Many would consider molten lava the most destructive force Hawaii has to offer, when in fact it’s the sheer unstoppable force of its climate. The steady tropical humidity will crumble rock to dirt, turn metal into red-orange piles of dust, and render photographs into indecipherable collages of paisley-patterned mold cultures. So after some coaxing, my mom finally went on a bender of scanning in old family photos in an effort to save them from certain annihilation, and recently gave me a pair of CDs loaded with the bulk of her work.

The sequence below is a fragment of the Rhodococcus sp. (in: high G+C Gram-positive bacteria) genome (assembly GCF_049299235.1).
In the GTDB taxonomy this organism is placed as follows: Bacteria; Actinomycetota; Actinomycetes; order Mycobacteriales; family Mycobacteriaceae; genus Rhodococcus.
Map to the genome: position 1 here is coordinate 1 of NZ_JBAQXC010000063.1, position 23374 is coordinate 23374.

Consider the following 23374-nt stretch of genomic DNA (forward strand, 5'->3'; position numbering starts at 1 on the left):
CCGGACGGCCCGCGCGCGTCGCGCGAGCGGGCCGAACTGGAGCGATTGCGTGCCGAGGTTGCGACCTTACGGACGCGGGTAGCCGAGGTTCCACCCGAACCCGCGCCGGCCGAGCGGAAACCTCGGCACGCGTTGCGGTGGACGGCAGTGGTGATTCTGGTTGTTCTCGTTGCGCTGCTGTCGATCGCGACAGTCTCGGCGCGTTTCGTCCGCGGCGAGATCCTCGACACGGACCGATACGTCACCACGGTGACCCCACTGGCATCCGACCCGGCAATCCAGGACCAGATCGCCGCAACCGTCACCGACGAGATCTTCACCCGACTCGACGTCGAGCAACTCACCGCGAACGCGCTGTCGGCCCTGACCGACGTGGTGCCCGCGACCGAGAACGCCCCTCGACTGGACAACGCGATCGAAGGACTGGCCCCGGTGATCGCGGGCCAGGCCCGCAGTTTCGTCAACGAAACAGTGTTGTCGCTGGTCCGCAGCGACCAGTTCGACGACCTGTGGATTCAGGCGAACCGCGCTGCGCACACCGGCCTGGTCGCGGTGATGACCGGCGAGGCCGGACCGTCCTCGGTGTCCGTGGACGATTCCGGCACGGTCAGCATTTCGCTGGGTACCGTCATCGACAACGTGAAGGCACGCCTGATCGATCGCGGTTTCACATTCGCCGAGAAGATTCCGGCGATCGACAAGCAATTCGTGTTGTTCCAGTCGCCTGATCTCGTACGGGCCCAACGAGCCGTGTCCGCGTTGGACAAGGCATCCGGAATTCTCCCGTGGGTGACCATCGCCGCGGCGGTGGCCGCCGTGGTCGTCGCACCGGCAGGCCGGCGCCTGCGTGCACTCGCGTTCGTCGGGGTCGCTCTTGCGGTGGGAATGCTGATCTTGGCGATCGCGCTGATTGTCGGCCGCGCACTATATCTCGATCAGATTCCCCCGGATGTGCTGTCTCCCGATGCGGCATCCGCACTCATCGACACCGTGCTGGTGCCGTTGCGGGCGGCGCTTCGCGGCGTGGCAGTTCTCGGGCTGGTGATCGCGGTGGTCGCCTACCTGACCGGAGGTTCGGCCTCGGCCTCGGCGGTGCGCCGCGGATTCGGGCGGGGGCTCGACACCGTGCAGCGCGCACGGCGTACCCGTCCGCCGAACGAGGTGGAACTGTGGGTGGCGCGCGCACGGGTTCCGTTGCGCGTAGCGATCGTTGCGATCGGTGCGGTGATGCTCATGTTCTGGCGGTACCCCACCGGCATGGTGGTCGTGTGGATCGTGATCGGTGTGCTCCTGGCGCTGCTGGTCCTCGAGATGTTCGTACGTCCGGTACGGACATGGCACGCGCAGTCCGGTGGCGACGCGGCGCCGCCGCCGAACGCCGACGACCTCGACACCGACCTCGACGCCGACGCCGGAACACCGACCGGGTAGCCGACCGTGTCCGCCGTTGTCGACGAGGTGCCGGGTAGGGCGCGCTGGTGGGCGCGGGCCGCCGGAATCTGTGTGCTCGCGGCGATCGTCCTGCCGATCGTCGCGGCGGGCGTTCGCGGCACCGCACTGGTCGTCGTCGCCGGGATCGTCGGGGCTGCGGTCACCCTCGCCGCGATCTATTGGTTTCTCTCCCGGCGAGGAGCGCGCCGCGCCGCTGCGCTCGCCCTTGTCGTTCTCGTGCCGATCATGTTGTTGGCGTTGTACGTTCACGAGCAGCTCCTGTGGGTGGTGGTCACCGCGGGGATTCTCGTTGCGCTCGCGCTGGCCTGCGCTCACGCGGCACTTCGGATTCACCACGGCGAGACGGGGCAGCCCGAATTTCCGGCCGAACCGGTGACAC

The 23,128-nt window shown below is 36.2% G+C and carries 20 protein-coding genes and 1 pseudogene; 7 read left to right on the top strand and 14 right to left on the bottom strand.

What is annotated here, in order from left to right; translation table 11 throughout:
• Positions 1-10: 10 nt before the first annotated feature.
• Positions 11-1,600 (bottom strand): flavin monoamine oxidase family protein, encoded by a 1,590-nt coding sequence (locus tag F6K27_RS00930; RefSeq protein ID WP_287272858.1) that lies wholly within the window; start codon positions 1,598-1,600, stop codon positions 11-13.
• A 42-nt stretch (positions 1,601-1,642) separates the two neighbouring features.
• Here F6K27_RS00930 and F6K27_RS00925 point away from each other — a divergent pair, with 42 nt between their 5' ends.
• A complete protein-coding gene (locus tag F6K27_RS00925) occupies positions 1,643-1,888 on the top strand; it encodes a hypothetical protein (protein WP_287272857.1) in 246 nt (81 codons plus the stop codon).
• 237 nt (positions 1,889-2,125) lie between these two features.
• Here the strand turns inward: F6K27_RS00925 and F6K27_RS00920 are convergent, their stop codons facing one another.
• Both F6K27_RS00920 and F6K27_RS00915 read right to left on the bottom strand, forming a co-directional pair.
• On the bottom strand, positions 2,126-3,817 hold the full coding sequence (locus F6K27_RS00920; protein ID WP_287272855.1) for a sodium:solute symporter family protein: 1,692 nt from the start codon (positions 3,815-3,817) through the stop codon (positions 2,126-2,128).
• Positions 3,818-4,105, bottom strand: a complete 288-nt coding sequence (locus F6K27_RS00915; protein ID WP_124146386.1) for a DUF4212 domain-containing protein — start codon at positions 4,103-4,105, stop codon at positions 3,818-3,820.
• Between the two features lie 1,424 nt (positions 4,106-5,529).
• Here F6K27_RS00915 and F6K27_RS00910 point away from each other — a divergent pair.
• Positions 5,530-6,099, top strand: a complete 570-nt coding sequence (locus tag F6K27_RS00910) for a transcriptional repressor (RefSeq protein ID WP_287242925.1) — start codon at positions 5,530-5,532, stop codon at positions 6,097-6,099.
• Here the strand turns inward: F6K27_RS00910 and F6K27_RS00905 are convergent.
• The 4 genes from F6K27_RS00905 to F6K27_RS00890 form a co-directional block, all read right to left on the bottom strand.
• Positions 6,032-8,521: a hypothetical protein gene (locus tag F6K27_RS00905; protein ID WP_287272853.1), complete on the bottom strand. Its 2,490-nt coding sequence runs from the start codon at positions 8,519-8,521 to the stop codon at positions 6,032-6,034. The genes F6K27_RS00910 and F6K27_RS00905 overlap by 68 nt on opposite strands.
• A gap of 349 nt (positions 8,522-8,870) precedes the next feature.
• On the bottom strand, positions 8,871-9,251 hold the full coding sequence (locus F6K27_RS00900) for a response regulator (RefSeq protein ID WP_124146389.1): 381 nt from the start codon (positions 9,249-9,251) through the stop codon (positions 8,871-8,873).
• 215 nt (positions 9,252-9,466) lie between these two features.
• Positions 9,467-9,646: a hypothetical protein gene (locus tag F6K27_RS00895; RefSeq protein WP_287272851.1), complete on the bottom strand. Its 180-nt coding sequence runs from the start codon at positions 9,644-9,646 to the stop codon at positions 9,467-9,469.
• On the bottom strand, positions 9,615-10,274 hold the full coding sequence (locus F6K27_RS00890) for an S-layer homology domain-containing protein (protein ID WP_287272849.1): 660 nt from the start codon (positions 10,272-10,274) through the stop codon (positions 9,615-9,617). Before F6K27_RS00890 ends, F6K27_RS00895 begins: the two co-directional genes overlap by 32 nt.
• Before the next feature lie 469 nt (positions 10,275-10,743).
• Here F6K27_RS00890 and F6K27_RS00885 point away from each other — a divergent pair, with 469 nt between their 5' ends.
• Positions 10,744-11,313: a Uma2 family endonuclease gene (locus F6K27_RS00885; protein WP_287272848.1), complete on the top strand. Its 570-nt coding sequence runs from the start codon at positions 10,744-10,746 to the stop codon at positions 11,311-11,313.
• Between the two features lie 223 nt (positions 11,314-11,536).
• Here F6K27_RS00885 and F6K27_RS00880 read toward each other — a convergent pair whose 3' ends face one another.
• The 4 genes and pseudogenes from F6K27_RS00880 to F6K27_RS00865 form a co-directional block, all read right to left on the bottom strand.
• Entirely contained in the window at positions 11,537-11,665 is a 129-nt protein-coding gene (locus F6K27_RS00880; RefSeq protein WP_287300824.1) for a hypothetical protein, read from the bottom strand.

Most of the photos I hadn’t seen in over a decade, and as I looked through them the one thing that struck me the most was how completely unrecognizable my family has become from those captured moments. Somewhere in the mid-80s, that thread that tied us together started to unravel little by little, and now we’re scattered to far corners of the world, each of us very different from what we once were. It’s strange to look at photos of yourself and see a life that’s only vaguely familiar.